The Sunday Story

The helicopters were to join India's VVIP aircraft fleet, which already has five Embraer 135 jets and three Boeing VVIP aircraft, in 2012. But earlier this year, Italian investigators began probing allegations that AgustaWestland paid a commission of Euro 51 million (over Rs 350 crore) to Switzerland-based consultant Guido Ralph Haschke to facilitate the India deal.

As Italy continues to probe the men and methods used to allegedly launder money, the Agusta deal points to an elaborate network of agents, businessmen, government officials and even politicians in India who could be involved in swinging the deal.

As reported by The Indian Express in a series of articles, the names of several Indians have already surfaced in the preliminary inquiry report that has been filed by Italian investigators in a court in Naples.

The investigation started last year after an open succession war between Francesco Guarguanglini, who was then heading Finmeccanica, the parent company of Agusta, and his successor, Giuseppe Orsi, who now heads the Italian company. Meanwhile, late last year, Silvio Berlusconi's coalition government, which had as coalition partners parties such as the far-right Lega Nord (now alleged to have received kickbacks to swing the deal in Italy), was replaced by one led by technocrat Mario Monti. This prompted Lorenzo Borgogni, a former top employee of Finmeccanica and an Orsi-baiter, to blow the whistle on Agusta's deal with the Indian government. Borgogni told prosecutors in a detailed statement that kickbacks were paid by AgustaWestland for the Indian contract through the use of middlemen and that the total amount came up to Euro 51 million.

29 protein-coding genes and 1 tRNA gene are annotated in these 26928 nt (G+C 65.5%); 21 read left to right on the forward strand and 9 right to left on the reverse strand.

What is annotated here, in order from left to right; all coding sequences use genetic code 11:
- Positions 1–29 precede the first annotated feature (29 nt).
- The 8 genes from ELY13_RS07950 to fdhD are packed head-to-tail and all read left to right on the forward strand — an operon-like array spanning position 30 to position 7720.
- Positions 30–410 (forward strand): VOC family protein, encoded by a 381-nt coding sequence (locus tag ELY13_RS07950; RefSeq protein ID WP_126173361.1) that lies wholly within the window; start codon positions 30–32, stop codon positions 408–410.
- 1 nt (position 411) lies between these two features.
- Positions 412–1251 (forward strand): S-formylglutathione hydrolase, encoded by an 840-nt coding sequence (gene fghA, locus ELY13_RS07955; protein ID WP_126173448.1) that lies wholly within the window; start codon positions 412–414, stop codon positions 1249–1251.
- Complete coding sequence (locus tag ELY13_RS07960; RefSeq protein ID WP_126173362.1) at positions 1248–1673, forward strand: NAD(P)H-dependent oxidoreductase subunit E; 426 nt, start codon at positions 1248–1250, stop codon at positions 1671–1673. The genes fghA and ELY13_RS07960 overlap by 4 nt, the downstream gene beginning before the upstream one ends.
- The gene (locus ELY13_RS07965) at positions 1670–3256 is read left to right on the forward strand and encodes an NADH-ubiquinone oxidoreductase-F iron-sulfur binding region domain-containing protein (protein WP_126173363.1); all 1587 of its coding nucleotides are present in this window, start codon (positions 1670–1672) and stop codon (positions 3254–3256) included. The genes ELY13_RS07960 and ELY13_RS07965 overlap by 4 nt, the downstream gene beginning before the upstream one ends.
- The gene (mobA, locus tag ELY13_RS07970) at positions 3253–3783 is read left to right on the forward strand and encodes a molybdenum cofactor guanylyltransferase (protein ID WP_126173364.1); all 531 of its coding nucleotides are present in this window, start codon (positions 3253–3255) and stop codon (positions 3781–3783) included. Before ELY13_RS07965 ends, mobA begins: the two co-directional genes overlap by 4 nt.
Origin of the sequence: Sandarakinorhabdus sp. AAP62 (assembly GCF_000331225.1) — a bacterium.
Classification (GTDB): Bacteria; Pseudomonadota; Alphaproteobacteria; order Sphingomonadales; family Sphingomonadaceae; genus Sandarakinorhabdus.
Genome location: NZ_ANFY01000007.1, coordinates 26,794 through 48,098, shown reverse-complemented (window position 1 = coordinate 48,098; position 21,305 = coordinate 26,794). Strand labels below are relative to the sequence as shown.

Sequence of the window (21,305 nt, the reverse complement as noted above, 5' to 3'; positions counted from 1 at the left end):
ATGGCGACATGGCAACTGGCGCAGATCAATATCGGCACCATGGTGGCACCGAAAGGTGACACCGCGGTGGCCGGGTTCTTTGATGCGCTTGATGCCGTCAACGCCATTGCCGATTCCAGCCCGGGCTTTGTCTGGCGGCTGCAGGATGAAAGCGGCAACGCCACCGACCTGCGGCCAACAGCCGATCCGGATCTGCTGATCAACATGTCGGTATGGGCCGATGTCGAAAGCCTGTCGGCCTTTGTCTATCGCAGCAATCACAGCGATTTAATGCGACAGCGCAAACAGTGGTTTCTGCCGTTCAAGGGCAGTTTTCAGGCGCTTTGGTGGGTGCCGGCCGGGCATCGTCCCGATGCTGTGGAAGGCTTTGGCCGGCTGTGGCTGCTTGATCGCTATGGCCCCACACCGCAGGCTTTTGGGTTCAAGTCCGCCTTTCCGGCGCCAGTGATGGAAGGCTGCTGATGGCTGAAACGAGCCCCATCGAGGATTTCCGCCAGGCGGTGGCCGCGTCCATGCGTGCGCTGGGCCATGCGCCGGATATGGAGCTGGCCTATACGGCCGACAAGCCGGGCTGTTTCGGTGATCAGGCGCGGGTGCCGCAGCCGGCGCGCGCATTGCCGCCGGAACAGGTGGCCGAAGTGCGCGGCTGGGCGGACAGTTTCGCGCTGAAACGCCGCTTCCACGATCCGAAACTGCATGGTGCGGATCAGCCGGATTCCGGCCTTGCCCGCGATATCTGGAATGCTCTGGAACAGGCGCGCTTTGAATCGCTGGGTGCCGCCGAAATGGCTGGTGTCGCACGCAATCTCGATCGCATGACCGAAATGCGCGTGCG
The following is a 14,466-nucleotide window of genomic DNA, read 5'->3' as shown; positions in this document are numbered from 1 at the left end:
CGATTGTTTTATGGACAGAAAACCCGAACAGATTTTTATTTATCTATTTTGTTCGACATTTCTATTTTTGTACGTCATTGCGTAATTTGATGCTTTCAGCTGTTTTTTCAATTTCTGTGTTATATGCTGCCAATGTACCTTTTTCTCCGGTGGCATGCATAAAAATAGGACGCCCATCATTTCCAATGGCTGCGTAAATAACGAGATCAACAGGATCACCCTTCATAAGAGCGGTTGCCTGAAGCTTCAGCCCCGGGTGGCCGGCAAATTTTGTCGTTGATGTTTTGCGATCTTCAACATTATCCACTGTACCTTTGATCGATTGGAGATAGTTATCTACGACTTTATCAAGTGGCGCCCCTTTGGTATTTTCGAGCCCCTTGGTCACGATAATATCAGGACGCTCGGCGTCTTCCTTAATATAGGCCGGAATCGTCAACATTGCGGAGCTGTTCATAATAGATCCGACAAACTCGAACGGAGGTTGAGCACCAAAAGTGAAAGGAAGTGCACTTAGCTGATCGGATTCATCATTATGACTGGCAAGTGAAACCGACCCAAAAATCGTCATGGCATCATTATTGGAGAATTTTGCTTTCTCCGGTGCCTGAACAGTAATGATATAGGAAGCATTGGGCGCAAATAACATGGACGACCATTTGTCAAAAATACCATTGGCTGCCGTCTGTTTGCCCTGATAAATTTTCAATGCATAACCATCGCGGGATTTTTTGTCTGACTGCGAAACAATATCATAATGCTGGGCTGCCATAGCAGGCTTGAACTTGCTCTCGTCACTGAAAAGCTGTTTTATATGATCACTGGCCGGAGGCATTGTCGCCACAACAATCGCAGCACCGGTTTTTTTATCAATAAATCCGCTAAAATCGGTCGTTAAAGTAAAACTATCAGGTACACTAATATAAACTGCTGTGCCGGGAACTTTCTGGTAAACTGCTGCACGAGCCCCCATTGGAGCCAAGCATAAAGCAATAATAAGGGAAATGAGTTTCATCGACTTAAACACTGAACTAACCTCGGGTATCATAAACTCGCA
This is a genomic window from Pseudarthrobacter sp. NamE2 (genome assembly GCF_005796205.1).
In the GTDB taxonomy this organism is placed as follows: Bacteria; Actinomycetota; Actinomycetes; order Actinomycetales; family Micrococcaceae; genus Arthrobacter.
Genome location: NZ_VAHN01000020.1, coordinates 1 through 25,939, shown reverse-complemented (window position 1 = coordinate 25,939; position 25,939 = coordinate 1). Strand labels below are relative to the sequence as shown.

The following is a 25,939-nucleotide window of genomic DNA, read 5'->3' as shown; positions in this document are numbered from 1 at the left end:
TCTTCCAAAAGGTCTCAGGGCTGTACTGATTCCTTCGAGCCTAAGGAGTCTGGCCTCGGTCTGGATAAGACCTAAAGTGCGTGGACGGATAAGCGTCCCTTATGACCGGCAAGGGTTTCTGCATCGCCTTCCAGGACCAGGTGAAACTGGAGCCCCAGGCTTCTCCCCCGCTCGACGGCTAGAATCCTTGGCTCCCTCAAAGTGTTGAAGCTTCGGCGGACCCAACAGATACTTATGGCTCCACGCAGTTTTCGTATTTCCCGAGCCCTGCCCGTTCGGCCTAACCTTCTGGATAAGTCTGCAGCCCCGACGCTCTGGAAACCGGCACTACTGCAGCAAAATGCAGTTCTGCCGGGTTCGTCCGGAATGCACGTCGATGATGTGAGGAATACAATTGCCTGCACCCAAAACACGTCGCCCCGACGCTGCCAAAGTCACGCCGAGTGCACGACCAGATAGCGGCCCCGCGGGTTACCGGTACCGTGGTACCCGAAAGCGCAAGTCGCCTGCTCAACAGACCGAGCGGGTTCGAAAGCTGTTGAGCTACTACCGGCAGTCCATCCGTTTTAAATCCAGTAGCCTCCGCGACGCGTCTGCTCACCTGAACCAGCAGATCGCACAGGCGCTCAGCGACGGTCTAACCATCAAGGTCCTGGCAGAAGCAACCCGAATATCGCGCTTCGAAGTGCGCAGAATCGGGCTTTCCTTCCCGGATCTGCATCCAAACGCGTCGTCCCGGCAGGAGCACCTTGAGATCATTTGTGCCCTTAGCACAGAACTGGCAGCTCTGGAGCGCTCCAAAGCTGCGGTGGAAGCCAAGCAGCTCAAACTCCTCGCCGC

Borgogni detailed how the money was paid through a network of middlemen and consultants, with the main allegation being that at least Euro 10 million was funnelled back to Italy and paid to the Lega Nord party in return for its support to Orsi's bid to become president of Finmeccanica.

... contd.

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